Are souped-up, video-enabled goggles the next step in home entertainment?

Are souped-up, video-enabled goggles the next step in home entertainment?

Are souped-up, video-enabled goggles the next step in home entertainment?

The latest gadgets and tech toys.
May 1 2007 1:41 PM

View-Masters on Steroids

Are souped-up, video-enabled goggles the next step in home entertainment?

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The eMagin Z800 3DVisor. Click image to expand.
eMagin Z800 3DVisor

The eMagin Z800 3DVisor ($1,499) uses organic LED technology to project a 105-inch display in front of your soon-to-be-overwhelmed eyeballs. Intended for hard-core gamers, the Z800 can also be used to watch videos or, for the prosaic among us, to mimic a dual computer monitor setup. I tested it by watching District B13 and playing Half-Life 2.

Comfort/Style: The Z800 straps onto your head with an elastic band, and the display device is hinged to tilt in front of your eyes like flip-down sunglasses. The fact that it sits in front of your face instead of directly on it keeps the Z800 from being as uncomfortable as the 3D Pro. It's also the most futuristic looking of all the devices I tested—I looked like a cross between RoboCop, Seven of Nine, and an ophthalmologist. But since it's basically limited to home use (due to the number of cables you need to connect it to an output device), nobody will care that you look like Tron.


Image Quality/Immersion: Colors look great on the Z800—richer and more vibrant than on the other two devices I tested. Like the other devices, the image doesn't encompass your peripheral vision. Maybe you could borrow a pair of side-blinders to block out external distractions. (Or just turn out the lights.) Sound quality was fine, but two thumbs down for the uncomfortable, aggravating ear bud headphones. In sum, watching movies on the Z800 definitely isn't a fully immersive experience.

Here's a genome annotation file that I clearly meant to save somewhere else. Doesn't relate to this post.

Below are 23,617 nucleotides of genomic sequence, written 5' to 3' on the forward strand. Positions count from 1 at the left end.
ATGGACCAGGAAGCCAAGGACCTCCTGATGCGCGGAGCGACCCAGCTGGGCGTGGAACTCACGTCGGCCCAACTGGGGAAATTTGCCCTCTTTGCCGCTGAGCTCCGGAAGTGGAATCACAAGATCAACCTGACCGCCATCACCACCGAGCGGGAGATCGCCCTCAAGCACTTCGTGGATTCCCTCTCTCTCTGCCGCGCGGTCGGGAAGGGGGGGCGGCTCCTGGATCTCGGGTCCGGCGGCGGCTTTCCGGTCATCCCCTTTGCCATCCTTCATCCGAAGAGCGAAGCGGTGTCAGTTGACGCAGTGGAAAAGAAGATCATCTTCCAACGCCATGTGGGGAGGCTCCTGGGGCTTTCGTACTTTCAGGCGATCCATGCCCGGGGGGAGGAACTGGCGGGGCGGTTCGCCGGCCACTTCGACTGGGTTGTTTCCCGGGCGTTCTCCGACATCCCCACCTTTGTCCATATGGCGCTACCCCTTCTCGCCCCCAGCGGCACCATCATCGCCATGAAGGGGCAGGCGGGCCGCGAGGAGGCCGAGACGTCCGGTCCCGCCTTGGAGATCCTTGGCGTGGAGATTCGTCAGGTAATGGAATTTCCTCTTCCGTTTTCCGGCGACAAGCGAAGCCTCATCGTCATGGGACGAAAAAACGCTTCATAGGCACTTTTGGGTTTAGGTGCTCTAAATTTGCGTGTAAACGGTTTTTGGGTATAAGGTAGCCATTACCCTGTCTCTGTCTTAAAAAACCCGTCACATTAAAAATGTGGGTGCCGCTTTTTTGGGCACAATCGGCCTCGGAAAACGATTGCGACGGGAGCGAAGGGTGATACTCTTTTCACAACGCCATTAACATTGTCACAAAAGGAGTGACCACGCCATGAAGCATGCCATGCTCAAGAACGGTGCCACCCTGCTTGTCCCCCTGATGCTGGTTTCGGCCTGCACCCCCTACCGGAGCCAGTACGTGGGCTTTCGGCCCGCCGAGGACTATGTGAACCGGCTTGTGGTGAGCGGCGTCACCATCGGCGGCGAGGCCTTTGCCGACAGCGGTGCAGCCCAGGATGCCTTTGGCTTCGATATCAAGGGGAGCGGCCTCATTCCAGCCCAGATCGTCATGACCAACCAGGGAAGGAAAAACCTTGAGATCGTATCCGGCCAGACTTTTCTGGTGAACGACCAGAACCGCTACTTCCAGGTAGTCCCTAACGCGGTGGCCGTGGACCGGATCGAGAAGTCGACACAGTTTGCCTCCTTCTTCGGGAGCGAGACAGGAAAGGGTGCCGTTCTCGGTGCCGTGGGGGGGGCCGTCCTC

Gaming is pretty cool with the Z800, especially in 3D mode. Characters and backgrounds are convincingly rendered—the 3D isn't "reach out and touch me" quality, but it's close—and you can pan your head 360 degrees to create a complete field of vision. If you suspend a certain measure of disbelief, you might even feel like you're in the game. Still, for $1,499, I could pay my friends to dress up as horrible monsters and pop out of closets with guns. Now that's a true 3D gaming experience.

Believe the Hype?: Probably the most advanced device I tested. (At $1499, it had better be.) The 3D mode is impressive and convincing, but it still doesn't feel like true virtual reality. And despite its advertising claims, the Z800 isn't at all plug-and-play ready. The test model didn't come with any of the necessary cables, and I had to make several trips to Radio Shack. Also, the Z800's display certainly doesn't seem like the advertised 105 inches. (None of these companies seem able to accurately measure the size of their virtual screens. Then again, maybe my internal tape measure is flawed.)

My final verdict: HMD technology has a long way to go before it reaches Snow Crash proportions. None of these products totally delivers on its advertising promises; more to the point, none of them delivers an experience that's substantially better than just using a nonimmersive computer or television. Sure, there's a lot of power packed into these little visors. But paying hundreds or thousands of dollars for gadgets that fail to meet the hype? Jamiroquai was right: That's virtual insanity.